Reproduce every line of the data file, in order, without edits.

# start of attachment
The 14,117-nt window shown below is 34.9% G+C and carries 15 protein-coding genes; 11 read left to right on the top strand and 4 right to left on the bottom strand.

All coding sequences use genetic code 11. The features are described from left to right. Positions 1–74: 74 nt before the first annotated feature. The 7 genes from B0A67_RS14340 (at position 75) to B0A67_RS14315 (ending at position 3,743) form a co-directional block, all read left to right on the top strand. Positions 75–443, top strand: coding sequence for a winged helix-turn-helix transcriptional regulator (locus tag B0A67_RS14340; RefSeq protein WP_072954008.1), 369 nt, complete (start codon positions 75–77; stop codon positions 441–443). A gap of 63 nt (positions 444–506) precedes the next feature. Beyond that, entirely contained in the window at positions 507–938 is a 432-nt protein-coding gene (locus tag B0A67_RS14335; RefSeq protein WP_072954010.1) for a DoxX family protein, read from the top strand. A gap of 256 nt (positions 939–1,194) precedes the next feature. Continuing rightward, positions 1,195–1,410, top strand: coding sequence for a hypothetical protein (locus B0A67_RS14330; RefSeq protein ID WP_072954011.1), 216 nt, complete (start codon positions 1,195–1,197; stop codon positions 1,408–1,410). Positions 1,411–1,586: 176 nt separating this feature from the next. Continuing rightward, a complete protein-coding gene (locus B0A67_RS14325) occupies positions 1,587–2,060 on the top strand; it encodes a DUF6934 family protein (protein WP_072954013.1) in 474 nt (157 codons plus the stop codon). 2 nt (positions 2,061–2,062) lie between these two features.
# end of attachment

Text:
The 14,117-nt window shown below is 34.9% G+C and carries 15 protein-coding genes; 11 read left to right on the top strand and 4 right to left on the bottom strand.

All coding sequences use genetic code 11. The features are described from left to right. Positions 1–74: 74 nt before the first annotated feature. The 7 genes from B0A67_RS14340 (at position 75) to B0A67_RS14315 (ending at position 3,743) form a co-directional block, all read left to right on the top strand. Positions 75–443, top strand: coding sequence for a winged helix-turn-helix transcriptional regulator (locus tag B0A67_RS14340; RefSeq protein WP_072954008.1), 369 nt, complete (start codon positions 75–77; stop codon positions 441–443). A gap of 63 nt (positions 444–506) precedes the next feature. Beyond that, entirely contained in the window at positions 507–938 is a 432-nt protein-coding gene (locus tag B0A67_RS14335; RefSeq protein WP_072954010.1) for a DoxX family protein, read from the top strand. A gap of 256 nt (positions 939–1,194) precedes the next feature. Continuing rightward, positions 1,195–1,410, top strand: coding sequence for a hypothetical protein (locus B0A67_RS14330; RefSeq protein ID WP_072954011.1), 216 nt, complete (start codon positions 1,195–1,197; stop codon positions 1,408–1,410). Positions 1,411–1,586: 176 nt separating this feature from the next. Continuing rightward, a complete protein-coding gene (locus B0A67_RS14325) occupies positions 1,587–2,060 on the top strand; it encodes a DUF6934 family protein (protein WP_072954013.1) in 474 nt (157 codons plus the stop codon). 2 nt (positions 2,061–2,062) lie between these two features.